So the critical point now, if you've managed to resist their dark spells thus far, is not to fall for this one, either. The first thing to prioritise is solidifying your real-life, local connections - and by local, I mean as local as possible: people ideally in walking distance, or no more than a short drive away, because, in the event of major outages of every sort, including fuel shortages, you do not want to be primarily reliant on anyone who is too far away. So get in touch with people no more than 30 minutes drive away and ensure you have all their contact details - mobile, landline, physical address - written down by hand and keep these somewhere safe. If you have local "internet friends" who you haven't met in person yet, prioritise doing that as soon as possible. If you're not connected to anyone locally, get down to your local Stand in the Park (10am Sunday mornings in most major parks) or search for like-minded people on Telegram, MeWe, or other platforms that are currently still functioning. Join the anti-lockdown, pro-freedom political party, Freedom Alliance, who frequently email their members about local activism and events. But above all else - get active locally and make sure you're not left adrift as and when the internet becomes increasingly unreliable.

I have it on good authority that more internet platforms are going to go down in the near future, so prepare for that, by saving, downloading and printing anything you know you will need whilst you still can. If you're reliant on streaming services for entertainment, I suggest stocking up on some cheap DVDs and CDs, as well as some non-electronic entertainment, such as books and board games.

Hopefully all this will be a false alarm, and the current outages will be brief and normal service will be resumed imminently, but many credible sources have been predicting internet "darkness", followed by heavy censorship, for a long time, and so, even if now isn't "the big one", that's definitely coming, and so it's wisest to prepare whilst we can.

If you look carefully, you can see there have been strong hints for some while that "they" were going to pull the plug on Facebook - most notably, the Netflix documentary The Social Dilemma, which was very powerful propaganda demonising "anti-vaxxers" and others with non-mainstream views. The premise was basically that these formerly fringe and fairly harmless groups had become far too powerful and prominent due to social media, and that the - completely benevolent and well-meaning! - inventors of Facebook had effectively "created a monster" that was now completely out of their control, and they were gravely concerned about the ramifications. As I recall, the documentary concluded by urgently encouraging you to delete all your social media.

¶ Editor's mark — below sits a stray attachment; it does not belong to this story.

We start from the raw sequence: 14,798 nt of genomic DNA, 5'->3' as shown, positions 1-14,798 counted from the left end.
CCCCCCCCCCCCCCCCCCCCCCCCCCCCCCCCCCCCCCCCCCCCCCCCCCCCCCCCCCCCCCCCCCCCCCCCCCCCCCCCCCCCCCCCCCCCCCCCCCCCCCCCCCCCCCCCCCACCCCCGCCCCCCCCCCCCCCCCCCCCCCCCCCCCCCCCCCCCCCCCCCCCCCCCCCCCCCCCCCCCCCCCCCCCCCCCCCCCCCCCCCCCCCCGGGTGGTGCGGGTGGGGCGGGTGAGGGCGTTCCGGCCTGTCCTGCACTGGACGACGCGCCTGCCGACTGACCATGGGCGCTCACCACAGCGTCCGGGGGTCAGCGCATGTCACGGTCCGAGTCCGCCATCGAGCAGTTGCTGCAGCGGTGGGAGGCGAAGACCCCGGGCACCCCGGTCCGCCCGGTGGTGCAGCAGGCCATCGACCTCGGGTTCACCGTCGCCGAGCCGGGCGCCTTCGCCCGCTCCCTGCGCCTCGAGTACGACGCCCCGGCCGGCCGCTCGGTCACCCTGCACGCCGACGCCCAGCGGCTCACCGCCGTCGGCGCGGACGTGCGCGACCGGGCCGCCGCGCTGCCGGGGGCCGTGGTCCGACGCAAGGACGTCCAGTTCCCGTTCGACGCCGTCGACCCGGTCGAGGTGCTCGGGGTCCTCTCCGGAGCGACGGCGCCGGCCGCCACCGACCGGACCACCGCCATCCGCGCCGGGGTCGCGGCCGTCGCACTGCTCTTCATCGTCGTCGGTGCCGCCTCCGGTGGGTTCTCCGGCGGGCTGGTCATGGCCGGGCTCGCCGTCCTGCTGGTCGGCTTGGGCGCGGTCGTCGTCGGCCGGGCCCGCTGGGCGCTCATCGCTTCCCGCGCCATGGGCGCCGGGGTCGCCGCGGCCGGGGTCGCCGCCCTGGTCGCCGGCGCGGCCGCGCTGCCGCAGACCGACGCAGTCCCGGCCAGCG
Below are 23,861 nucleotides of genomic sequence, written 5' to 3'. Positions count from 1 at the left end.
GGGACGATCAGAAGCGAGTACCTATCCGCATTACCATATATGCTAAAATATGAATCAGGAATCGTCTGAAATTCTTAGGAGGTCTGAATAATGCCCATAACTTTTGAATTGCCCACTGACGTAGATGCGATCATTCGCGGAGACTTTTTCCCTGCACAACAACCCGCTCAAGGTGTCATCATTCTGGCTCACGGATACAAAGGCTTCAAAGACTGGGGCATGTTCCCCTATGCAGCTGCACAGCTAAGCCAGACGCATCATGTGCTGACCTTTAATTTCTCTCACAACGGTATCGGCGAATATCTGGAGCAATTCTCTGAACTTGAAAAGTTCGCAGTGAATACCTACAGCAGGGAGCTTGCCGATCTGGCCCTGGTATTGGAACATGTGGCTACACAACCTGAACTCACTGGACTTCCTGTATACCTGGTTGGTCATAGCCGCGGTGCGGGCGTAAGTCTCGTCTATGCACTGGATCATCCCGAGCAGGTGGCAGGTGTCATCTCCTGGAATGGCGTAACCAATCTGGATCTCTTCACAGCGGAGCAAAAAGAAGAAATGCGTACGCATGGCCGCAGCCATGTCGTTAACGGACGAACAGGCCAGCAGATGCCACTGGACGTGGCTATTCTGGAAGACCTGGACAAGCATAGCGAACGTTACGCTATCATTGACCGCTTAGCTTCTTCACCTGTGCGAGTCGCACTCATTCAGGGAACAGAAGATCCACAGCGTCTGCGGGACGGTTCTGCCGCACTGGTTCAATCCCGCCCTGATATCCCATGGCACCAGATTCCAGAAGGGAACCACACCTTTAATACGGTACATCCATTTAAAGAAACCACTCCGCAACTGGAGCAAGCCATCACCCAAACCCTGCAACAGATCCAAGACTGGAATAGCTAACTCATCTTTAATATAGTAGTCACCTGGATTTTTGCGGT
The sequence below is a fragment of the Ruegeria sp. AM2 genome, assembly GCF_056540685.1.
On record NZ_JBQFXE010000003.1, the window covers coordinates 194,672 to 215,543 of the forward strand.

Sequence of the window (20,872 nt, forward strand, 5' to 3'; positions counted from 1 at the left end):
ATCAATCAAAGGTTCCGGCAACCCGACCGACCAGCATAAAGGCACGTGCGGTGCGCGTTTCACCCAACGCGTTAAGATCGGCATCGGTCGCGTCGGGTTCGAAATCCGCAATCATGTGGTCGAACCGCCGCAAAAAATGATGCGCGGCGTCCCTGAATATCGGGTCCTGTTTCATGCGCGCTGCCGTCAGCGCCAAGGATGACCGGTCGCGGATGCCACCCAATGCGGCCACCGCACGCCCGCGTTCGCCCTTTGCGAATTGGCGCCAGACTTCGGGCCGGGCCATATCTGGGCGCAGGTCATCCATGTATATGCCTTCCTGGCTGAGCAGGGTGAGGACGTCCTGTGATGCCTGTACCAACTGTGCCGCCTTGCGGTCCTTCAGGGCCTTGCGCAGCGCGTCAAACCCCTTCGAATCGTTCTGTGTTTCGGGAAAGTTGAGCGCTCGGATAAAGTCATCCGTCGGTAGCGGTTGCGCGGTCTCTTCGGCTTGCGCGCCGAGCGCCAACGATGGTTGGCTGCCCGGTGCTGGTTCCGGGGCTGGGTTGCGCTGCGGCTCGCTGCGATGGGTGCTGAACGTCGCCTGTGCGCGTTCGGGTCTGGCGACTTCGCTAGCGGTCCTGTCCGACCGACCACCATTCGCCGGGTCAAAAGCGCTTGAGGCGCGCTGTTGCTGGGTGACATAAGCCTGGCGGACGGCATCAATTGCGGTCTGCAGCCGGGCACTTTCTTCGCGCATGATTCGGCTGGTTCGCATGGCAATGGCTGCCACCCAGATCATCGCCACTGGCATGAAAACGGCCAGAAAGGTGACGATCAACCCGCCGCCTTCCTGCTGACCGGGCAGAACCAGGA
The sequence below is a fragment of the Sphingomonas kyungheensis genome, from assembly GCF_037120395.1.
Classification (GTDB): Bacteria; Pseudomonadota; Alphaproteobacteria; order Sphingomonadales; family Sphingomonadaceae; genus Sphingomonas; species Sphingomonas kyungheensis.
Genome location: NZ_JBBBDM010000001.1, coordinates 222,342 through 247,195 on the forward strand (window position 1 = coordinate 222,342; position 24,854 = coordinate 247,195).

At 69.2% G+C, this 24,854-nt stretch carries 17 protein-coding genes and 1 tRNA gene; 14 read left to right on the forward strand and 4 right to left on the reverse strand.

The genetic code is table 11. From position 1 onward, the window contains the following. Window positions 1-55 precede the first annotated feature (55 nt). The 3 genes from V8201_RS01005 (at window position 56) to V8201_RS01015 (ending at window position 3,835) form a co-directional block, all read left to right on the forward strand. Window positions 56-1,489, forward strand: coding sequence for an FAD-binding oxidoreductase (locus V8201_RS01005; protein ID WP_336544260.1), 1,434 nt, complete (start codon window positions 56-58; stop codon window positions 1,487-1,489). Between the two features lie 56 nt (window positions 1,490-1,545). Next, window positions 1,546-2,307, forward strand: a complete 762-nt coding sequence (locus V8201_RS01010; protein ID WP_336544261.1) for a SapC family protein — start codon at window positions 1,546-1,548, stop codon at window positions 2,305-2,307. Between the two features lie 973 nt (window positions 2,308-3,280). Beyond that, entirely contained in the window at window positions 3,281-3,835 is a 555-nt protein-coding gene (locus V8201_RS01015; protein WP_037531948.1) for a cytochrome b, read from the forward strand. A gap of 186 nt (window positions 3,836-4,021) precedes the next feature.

And this was pre-pandemic, so the establishment argument for heavy censorship - or outright abolition - of these platforms now will have intensified a thousand fold: that, in a worldwide emergency such as the so-called pandemic, free speech is far too dangerous a commodity and so the only solution (the final one) is to destroy the platforms that promulgate it.

The 'resistance' will therefore scatter to all the dozens of available alternatives, and in so doing, profoundly dilute the connectivity and impact of the resistance movement. Not only will people disburse to various platforms, but no other one platform comes anywhere close to assembling the gargantuan numbers of Facebook. Exacerbating this is the fact that, many people, when faced with the demise of Facebook, will simply give up on social media altogether. The overlords know all this: we are very well-studied, and our likely reactions to situations meticulously predicted and analysed in advance.

So the important thing is that we continue to elude their algorithms and predictions by not panicking or catastrophising in the face of social media collapse. It was always going to come eventually, and whether the permanent abolition of these platforms is now or a little way off, it doesn't matter: we just have to remember that, by far the most profound and powerful ability the internet has or has ever had, is to get people off the internet, and into each other's lives.

So what are you still reading this for? 😉